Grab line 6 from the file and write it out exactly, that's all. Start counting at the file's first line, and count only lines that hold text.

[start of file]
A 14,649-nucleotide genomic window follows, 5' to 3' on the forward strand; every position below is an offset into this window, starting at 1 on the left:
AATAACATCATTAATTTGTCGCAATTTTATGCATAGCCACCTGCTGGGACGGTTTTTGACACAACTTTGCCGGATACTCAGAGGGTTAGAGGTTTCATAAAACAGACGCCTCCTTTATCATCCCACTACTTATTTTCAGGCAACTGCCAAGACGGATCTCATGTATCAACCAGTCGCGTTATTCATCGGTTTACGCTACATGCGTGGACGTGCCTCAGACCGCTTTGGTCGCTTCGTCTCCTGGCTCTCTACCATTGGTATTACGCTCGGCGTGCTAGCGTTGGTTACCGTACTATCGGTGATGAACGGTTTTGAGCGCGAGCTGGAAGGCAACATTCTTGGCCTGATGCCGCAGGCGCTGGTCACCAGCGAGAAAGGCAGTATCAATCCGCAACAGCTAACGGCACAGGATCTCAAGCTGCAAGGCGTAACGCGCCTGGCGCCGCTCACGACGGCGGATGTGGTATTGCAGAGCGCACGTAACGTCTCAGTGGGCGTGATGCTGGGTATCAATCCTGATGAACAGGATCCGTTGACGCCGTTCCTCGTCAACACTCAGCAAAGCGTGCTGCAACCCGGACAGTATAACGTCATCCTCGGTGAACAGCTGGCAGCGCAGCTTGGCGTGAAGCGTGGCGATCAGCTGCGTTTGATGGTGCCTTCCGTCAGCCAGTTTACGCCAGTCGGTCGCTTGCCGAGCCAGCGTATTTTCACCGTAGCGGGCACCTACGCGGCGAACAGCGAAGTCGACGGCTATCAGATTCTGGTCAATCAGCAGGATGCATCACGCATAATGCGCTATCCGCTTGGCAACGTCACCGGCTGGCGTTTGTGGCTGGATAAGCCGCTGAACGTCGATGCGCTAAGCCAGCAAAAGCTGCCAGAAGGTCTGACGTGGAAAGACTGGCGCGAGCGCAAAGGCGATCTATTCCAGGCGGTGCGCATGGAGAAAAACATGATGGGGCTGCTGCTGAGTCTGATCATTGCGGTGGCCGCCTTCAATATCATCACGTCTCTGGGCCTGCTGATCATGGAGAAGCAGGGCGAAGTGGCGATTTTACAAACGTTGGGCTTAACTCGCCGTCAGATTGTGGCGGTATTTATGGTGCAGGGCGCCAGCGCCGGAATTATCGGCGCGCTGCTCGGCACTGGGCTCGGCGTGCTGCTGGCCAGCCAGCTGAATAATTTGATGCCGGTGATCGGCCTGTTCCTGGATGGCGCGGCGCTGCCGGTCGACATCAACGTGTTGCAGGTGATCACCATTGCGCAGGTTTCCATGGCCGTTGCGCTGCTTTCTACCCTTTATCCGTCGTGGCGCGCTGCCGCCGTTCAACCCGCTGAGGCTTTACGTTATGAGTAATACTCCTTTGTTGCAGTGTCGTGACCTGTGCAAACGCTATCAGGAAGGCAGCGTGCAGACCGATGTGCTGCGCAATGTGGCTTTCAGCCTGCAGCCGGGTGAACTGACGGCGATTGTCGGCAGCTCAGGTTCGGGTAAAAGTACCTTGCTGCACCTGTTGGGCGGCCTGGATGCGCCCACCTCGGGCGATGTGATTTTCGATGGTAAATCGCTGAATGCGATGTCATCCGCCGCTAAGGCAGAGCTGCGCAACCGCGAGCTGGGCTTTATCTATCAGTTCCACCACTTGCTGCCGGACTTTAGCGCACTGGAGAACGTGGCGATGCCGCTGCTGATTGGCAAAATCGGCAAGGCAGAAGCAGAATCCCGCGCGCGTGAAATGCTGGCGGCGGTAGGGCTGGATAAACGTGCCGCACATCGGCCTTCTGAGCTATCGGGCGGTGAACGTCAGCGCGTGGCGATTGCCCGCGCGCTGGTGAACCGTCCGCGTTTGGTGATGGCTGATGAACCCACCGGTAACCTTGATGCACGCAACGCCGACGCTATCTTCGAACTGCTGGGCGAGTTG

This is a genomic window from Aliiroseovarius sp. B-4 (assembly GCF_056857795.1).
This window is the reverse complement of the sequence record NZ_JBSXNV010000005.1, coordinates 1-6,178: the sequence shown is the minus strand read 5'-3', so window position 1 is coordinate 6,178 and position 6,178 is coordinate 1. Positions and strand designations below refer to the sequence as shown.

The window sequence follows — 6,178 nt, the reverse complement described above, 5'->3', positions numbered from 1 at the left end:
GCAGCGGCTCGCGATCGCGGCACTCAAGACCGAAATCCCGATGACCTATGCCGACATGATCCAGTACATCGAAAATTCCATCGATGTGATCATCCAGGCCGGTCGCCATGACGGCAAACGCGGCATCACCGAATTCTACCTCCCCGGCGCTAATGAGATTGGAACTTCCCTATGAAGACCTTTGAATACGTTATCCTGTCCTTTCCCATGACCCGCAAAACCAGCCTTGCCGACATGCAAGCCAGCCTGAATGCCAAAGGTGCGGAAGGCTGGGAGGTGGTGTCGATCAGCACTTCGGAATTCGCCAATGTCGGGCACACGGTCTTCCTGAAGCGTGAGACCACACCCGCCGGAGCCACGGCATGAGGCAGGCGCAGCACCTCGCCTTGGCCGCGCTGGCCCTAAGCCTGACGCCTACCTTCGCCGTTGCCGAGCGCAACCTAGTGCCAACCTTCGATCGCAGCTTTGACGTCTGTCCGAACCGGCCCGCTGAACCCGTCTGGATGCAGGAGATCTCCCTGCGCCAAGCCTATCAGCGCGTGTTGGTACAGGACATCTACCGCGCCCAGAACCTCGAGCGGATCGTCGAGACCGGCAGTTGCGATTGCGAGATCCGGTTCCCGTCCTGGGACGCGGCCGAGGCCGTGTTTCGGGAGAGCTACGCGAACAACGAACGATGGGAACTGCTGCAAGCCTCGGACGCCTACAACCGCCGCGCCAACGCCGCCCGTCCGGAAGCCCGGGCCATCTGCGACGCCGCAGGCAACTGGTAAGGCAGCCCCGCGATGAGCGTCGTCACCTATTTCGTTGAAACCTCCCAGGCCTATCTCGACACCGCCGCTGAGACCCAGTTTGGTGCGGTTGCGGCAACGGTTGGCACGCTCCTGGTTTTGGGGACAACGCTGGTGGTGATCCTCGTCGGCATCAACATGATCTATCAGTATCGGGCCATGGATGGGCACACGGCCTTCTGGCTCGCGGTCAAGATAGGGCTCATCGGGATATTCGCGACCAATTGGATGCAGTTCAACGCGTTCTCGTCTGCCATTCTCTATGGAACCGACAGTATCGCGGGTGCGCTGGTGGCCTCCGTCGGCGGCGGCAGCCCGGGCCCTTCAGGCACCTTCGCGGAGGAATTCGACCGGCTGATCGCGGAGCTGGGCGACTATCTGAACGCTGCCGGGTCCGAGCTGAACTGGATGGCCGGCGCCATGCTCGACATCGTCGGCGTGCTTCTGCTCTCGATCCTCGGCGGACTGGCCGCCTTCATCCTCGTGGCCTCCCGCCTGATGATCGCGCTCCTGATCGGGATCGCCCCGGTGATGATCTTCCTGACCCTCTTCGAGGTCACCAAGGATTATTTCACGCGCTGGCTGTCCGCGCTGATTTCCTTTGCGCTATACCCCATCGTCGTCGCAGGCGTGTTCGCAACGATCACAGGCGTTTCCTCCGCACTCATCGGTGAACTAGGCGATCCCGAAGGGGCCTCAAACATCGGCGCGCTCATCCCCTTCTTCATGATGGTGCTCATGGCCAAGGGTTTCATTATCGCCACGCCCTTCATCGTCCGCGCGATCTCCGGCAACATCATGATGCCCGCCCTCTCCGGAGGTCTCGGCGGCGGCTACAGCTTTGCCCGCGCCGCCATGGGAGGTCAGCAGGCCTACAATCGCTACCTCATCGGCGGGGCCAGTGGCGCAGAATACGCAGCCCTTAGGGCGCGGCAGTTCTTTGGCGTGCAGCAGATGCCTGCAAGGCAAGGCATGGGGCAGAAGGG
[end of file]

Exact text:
GCAGCGGCTCGCGATCGCGGCACTCAAGACCGAAATCCCGATGACCTATGCCGACATGATCCAGTACATCGAAAATTCCATCGATGTGATCATCCAGGCCGGTCGCCATGACGGCAAACGCGGCATCACCGAATTCTACCTCCCCGGCGCTAATGAGATTGGAACTTCCCTATGAAGACCTTTGAATACGTTATCCTGTCCTTTCCCATGACCCGCAAAACCAGCCTTGCCGACATGCAAGCCAGCCTGAATGCCAAAGGTGCGGAAGGCTGGGAGGTGGTGTCGATCAGCACTTCGGAATTCGCCAATGTCGGGCACACGGTCTTCCTGAAGCGTGAGACCACACCCGCCGGAGCCACGGCATGAGGCAGGCGCAGCACCTCGCCTTGGCCGCGCTGGCCCTAAGCCTGACGCCTACCTTCGCCGTTGCCGAGCGCAACCTAGTGCCAACCTTCGATCGCAGCTTTGACGTCTGTCCGAACCGGCCCGCTGAACCCGTCTGGATGCAGGAGATCTCCCTGCGCCAAGCCTATCAGCGCGTGTTGGTACAGGACATCTACCGCGCCCAGAACCTCGAGCGGATCGTCGAGACCGGCAGTTGCGATTGCGAGATCCGGTTCCCGTCCTGGGACGCGGCCGAGGCCGTGTTTCGGGAGAGCTACGCGAACAACGAACGATGGGAACTGCTGCAAGCCTCGGACGCCTACAACCGCCGCGCCAACGCCGCCCGTCCGGAAGCCCGGGCCATCTGCGACGCCGCAGGCAACTGGTAAGGCAGCCCCGCGATGAGCGTCGTCACCTATTTCGTTGAAACCTCCCAGGCCTATCTCGACACCGCCGCTGAGACCCAGTTTGGTGCGGTTGCGGCAACGGTTGGCACGCTCCTGGTTTTGGGGACAACGCTGGTGGTGATCCTCGTCGGCATCAACATGATCTATCAGTATCGGGCCATGGATGGGCACACGGCCTTCTGGCTCGCGGTCAAGATAGGGCTCATCGGGATATTCGCGACCAATTGGATGCAGTTCAACGCGTTCTCGTCTGCCATTCTCTATGGAACCGACAGTATCGCGGGTGCGCTGGTGGCCTCCGTCGGCGGCGGCAGCCCGGGCCCTTCAGGCACCTTCGCGGAGGAATTCGACCGGCTGATCGCGGAGCTGGGCGACTATCTGAACGCTGCCGGGTCCGAGCTGAACTGGATGGCCGGCGCCATGCTCGACATCGTCGGCGTGCTTCTGCTCTCGATCCTCGGCGGACTGGCCGCCTTCATCCTCGTGGCCTCCCGCCTGATGATCGCGCTCCTGATCGGGATCGCCCCGGTGATGATCTTCCTGACCCTCTTCGAGGTCACCAAGGATTATTTCACGCGCTGGCTGTCCGCGCTGATTTCCTTTGCGCTATACCCCATCGTCGTCGCAGGCGTGTTCGCAACGATCACAGGCGTTTCCTCCGCACTCATCGGTGAACTAGGCGATCCCGAAGGGGCCTCAAACATCGGCGCGCTCATCCCCTTCTTCATGATGGTGCTCATGGCCAAGGGTTTCATTATCGCCACGCCCTTCATCGTCCGCGCGATCTCCGGCAACATCATGATGCCCGCCCTCTCCGGAGGTCTCGGCGGCGGCTACAGCTTTGCCCGCGCCGCCATGGGAGGTCAGCAGGCCTACAATCGCTACCTCATCGGCGGGGCCAGTGGCGCAGAATACGCAGCCCTTAGGGCGCGGCAGTTCTTTGGCGTGCAGCAGATGCCTGCAAGGCAAGGCATGGGGCAGAAGGG